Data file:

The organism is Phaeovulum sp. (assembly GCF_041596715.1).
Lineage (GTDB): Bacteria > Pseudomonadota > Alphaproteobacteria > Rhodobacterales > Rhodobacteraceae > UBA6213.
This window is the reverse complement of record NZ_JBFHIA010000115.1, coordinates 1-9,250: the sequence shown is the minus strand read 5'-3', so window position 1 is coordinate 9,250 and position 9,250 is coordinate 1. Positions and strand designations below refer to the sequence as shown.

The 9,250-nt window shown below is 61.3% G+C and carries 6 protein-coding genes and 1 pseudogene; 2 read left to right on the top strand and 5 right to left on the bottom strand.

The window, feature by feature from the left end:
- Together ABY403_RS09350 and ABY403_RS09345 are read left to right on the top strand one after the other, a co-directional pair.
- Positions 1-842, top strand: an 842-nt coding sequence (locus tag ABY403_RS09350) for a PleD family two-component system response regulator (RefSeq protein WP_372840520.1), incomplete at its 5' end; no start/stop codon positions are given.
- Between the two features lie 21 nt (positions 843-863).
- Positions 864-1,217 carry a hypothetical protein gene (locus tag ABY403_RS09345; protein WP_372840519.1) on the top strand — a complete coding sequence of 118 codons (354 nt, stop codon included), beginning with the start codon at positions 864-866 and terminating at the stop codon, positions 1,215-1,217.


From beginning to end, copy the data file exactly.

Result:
The organism is Phaeovulum sp. (assembly GCF_041596715.1).
Lineage (GTDB): Bacteria > Pseudomonadota > Alphaproteobacteria > Rhodobacterales > Rhodobacteraceae > UBA6213.
This window is the reverse complement of record NZ_JBFHIA010000115.1, coordinates 1-9,250: the sequence shown is the minus strand read 5'-3', so window position 1 is coordinate 9,250 and position 9,250 is coordinate 1. Positions and strand designations below refer to the sequence as shown.

The 9,250-nt window shown below is 61.3% G+C and carries 6 protein-coding genes and 1 pseudogene; 2 read left to right on the top strand and 5 right to left on the bottom strand.

The window, feature by feature from the left end:
- Together ABY403_RS09350 and ABY403_RS09345 are read left to right on the top strand one after the other, a co-directional pair.
- Positions 1-842, top strand: an 842-nt coding sequence (locus tag ABY403_RS09350) for a PleD family two-component system response regulator (RefSeq protein WP_372840520.1), incomplete at its 5' end; no start/stop codon positions are given.
- Between the two features lie 21 nt (positions 843-863).
- Positions 864-1,217 carry a hypothetical protein gene (locus tag ABY403_RS09345; protein WP_372840519.1) on the top strand — a complete coding sequence of 118 codons (354 nt, stop codon included), beginning with the start codon at positions 864-866 and terminating at the stop codon, positions 1,215-1,217.